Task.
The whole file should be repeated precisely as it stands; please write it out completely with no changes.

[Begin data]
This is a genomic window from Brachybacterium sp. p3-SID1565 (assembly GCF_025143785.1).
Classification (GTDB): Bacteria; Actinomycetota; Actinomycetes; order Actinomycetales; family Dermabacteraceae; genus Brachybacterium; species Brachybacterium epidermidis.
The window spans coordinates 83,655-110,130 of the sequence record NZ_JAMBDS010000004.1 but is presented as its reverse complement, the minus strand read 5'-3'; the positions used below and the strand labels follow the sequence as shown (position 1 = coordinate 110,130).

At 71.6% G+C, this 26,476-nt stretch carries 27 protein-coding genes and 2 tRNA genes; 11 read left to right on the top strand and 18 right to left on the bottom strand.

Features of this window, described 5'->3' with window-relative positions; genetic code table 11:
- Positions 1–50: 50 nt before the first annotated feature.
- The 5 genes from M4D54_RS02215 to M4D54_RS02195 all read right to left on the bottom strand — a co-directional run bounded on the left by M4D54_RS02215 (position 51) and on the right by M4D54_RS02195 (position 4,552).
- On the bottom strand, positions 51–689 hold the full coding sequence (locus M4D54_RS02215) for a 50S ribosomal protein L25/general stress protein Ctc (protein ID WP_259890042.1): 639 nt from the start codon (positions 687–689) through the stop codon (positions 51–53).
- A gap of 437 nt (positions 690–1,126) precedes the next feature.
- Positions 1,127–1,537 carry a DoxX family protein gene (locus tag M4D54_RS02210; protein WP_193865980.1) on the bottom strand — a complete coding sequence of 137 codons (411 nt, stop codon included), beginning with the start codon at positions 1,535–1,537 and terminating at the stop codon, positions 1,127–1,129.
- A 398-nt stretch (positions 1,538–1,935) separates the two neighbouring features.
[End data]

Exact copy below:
This is a genomic window from Brachybacterium sp. p3-SID1565 (assembly GCF_025143785.1).
Classification (GTDB): Bacteria; Actinomycetota; Actinomycetes; order Actinomycetales; family Dermabacteraceae; genus Brachybacterium; species Brachybacterium epidermidis.
The window spans coordinates 83,655-110,130 of the sequence record NZ_JAMBDS010000004.1 but is presented as its reverse complement, the minus strand read 5'-3'; the positions used below and the strand labels follow the sequence as shown (position 1 = coordinate 110,130).

At 71.6% G+C, this 26,476-nt stretch carries 27 protein-coding genes and 2 tRNA genes; 11 read left to right on the top strand and 18 right to left on the bottom strand.

Features of this window, described 5'->3' with window-relative positions; genetic code table 11:
- Positions 1–50: 50 nt before the first annotated feature.
- The 5 genes from M4D54_RS02215 to M4D54_RS02195 all read right to left on the bottom strand — a co-directional run bounded on the left by M4D54_RS02215 (position 51) and on the right by M4D54_RS02195 (position 4,552).
- On the bottom strand, positions 51–689 hold the full coding sequence (locus M4D54_RS02215) for a 50S ribosomal protein L25/general stress protein Ctc (protein ID WP_259890042.1): 639 nt from the start codon (positions 687–689) through the stop codon (positions 51–53).
- A gap of 437 nt (positions 690–1,126) precedes the next feature.
- Positions 1,127–1,537 carry a DoxX family protein gene (locus tag M4D54_RS02210; protein WP_193865980.1) on the bottom strand — a complete coding sequence of 137 codons (411 nt, stop codon included), beginning with the start codon at positions 1,535–1,537 and terminating at the stop codon, positions 1,127–1,129.
- A 398-nt stretch (positions 1,538–1,935) separates the two neighbouring features.